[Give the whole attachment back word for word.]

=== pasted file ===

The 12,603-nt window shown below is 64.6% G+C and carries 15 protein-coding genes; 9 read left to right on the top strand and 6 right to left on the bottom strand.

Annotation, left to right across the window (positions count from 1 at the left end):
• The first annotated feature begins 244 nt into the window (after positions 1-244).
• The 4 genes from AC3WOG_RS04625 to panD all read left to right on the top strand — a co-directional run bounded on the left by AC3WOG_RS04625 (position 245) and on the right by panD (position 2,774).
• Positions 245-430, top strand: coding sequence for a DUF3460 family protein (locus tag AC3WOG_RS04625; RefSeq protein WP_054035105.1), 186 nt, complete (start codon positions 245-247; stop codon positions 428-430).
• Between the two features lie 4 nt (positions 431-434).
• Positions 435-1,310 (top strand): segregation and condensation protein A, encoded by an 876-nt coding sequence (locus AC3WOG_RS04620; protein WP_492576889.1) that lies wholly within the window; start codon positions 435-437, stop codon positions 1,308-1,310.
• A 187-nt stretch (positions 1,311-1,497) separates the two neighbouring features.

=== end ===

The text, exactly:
The 12,603-nt window shown below is 64.6% G+C and carries 15 protein-coding genes; 9 read left to right on the top strand and 6 right to left on the bottom strand.

Annotation, left to right across the window (positions count from 1 at the left end):
• The first annotated feature begins 244 nt into the window (after positions 1-244).
• The 4 genes from AC3WOG_RS04625 to panD all read left to right on the top strand — a co-directional run bounded on the left by AC3WOG_RS04625 (position 245) and on the right by panD (position 2,774).
• Positions 245-430, top strand: coding sequence for a DUF3460 family protein (locus tag AC3WOG_RS04625; RefSeq protein WP_054035105.1), 186 nt, complete (start codon positions 245-247; stop codon positions 428-430).
• Between the two features lie 4 nt (positions 431-434).
• Positions 435-1,310 (top strand): segregation and condensation protein A, encoded by an 876-nt coding sequence (locus AC3WOG_RS04620; protein WP_492576889.1) that lies wholly within the window; start codon positions 435-437, stop codon positions 1,308-1,310.
• A 187-nt stretch (positions 1,311-1,497) separates the two neighbouring features.